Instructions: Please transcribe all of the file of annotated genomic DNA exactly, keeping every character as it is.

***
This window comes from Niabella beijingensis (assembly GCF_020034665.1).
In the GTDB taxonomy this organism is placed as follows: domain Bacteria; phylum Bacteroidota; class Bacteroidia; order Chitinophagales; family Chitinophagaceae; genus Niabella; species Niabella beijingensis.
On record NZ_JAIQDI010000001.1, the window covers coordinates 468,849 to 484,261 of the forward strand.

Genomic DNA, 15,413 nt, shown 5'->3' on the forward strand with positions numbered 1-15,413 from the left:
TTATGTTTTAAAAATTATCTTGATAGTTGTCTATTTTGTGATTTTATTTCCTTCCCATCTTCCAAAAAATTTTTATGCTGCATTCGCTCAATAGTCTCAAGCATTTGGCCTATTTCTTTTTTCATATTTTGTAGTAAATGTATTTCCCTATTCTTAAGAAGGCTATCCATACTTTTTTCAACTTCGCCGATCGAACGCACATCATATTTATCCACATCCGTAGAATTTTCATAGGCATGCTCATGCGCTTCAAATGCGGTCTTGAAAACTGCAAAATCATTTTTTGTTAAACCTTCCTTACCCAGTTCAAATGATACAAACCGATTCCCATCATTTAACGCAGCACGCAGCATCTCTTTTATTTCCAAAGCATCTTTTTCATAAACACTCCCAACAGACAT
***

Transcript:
This window comes from Niabella beijingensis (assembly GCF_020034665.1).
In the GTDB taxonomy this organism is placed as follows: domain Bacteria; phylum Bacteroidota; class Bacteroidia; order Chitinophagales; family Chitinophagaceae; genus Niabella; species Niabella beijingensis.
On record NZ_JAIQDI010000001.1, the window covers coordinates 468,849 to 484,261 of the forward strand.

Genomic DNA, 15,413 nt, shown 5'->3' on the forward strand with positions numbered 1-15,413 from the left:
TTATGTTTTAAAAATTATCTTGATAGTTGTCTATTTTGTGATTTTATTTCCTTCCCATCTTCCAAAAAATTTTTATGCTGCATTCGCTCAATAGTCTCAAGCATTTGGCCTATTTCTTTTTTCATATTTTGTAGTAAATGTATTTCCCTATTCTTAAGAAGGCTATCCATACTTTTTTCAACTTCGCCGATCGAACGCACATCATATTTATCCACATCCGTAGAATTTTCATAGGCATGCTCATGCGCTTCAAATGCGGTCTTGAAAACTGCAAAATCATTTTTTGTTAAACCTTCCTTACCCAGTTCAAATGATACAAACCGATTCCCATCATTTAACGCAGCACGCAGCATCTCTTTTATTTCCAAAGCATCTTTTTCATAAACACTCCCAACAGACAT